Theology of Revelation 2

This is Part 2 of our current series continuing on Karl Barth and Analogia Entis

The correspondence between creator and creature is still measured by the mediation of Christ and His infinite ability to fulfill our humanity, and stand completely outside us, while in our midst. When we talk about revelation, it has to be in and through Christ. Barth says that whatever existential restlessness we may have the theological answer has no relation to humanity’s philosophical questions.

However, if this is the case, if we must be caught up by grace to feel this restlessness in the first place, that just means that pneumatically the spirit moves in and through all creation causing questions to be raised that are brought into the fullness of revelation.

Barth rejected this because he assumed that Christ would look more like a fulfillment of some natural universal expectation instead of a surprise and shock. Yet, he’s assuming truth functions in a Kantian sense and should establish and correlate to assumed universals. He’s still working in and with the very framework he rejects. We cannot forget that the personalism of Christ necessitates that we conceive the work of the spirit as well.

When we speak of God, if Christ is truly our logos and draws us up into the inner-Trinitarian life, then our Logos, our Reason and our Imagination is none other than Christ and His Spirit. The Spirit of Creation has shown clearly to the world that there is a Creator, but this does not mean there’s some general knowledge or inclination, we don’t have to know concretely what this clear evidence is, only that it exists. We’re not told what it is, only that out of neglect the nations have been given over to idolatry.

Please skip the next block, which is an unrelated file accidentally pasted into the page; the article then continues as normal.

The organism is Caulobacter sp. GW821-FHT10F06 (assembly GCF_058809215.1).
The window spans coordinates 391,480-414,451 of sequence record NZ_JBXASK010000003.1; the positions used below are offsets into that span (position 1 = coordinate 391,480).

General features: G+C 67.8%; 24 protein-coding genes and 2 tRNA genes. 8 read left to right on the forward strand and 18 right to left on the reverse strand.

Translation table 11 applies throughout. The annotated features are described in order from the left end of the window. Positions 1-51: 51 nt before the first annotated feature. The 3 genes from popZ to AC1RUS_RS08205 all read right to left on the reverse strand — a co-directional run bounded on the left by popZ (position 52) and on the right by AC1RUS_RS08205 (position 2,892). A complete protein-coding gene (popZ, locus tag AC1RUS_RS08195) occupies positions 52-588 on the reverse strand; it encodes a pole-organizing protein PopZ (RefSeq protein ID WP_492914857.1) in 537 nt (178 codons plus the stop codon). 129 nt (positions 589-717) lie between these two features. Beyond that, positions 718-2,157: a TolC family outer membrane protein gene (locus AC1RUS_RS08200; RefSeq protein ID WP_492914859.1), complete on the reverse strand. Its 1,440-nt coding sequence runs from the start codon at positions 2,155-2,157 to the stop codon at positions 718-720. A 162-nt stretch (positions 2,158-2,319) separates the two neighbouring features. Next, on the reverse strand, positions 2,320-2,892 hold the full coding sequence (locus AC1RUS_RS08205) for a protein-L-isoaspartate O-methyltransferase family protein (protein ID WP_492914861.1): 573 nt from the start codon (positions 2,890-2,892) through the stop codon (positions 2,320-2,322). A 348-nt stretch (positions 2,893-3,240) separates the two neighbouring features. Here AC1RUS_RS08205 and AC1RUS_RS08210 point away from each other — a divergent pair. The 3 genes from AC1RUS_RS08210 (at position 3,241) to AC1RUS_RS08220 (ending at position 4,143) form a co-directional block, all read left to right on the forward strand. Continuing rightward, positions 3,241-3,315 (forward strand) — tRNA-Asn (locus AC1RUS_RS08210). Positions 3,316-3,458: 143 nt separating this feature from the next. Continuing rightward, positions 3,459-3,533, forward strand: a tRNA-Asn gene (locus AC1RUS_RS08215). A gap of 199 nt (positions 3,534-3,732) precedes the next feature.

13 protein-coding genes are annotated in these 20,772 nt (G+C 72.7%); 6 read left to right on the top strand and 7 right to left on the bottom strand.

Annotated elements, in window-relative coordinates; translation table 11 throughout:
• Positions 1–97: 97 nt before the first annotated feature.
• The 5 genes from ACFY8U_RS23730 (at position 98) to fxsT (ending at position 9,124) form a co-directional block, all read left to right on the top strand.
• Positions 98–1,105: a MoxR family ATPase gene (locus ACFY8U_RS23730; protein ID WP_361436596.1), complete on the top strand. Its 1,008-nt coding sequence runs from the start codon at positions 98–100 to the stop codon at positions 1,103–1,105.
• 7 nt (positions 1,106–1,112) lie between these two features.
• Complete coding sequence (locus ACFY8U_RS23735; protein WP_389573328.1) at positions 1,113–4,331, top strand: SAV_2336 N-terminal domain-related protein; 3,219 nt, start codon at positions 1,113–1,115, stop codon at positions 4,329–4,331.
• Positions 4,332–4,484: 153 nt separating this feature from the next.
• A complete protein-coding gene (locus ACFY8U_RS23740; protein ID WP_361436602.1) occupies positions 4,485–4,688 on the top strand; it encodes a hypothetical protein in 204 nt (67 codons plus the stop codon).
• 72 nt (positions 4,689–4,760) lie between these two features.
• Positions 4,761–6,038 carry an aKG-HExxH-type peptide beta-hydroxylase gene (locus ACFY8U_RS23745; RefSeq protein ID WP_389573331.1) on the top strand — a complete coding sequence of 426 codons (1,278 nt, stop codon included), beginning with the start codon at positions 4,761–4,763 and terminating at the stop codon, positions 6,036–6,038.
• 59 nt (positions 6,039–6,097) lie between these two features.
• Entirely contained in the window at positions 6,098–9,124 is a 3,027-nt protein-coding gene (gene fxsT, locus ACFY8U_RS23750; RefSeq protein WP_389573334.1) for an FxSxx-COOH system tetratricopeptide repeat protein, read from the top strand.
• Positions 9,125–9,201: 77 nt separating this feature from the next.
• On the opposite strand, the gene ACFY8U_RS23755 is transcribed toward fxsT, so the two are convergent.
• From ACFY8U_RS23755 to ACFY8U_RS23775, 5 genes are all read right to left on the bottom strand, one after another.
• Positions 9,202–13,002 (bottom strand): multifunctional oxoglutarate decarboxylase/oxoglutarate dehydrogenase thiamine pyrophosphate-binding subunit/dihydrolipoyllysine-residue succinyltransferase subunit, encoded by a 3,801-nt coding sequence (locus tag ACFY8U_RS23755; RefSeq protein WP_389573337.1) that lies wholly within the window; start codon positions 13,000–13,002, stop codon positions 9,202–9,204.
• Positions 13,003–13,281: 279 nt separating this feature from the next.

Connecting revelation too readily to some form of knowledge might in fact undo revelation as such by ossifying our assumptions. We might not need to have a clear proof that the natural world is the evidence, we need to know only that there is some evidence that is in our world that shows us evidence of something. (I’d like to suggest in light of Hans Urs Von Balthasar that this evidence is in fact Love.)

There has to exist a relationality between creature and creator even in the infinite qualitative difference. When we think of the incarnation we see two natures united, if this is in fact the truth of things, we must think in and with this event. The analogia entis is an acceptable idea when it is Trinitarianly conceived and Christocentrically fashioned. When we see that humanity is being drawn towards the eschatological vision. Apart from implicit faith, it will not succeed and fall into the trap of being an idol factory as Barth accused it of.

We have the anticipation of Love, even if we do not have a logical anticipation of God, when we encounter God in the glory of absolute Love via the cross, is our own failure to love. We see that we have failed to truly understand what love is, but we also see that we have anticipated what true love is, and that this love can only be tied to the aesthetic term ‘Glory’ in order to properly receive its due as wholly in our midst and as wholly-other. This anticipation however, does not allow for identity with the shadow of itself without a radical conversion, a full recognition of the failures of love, and the beginning of learning what love really is after all.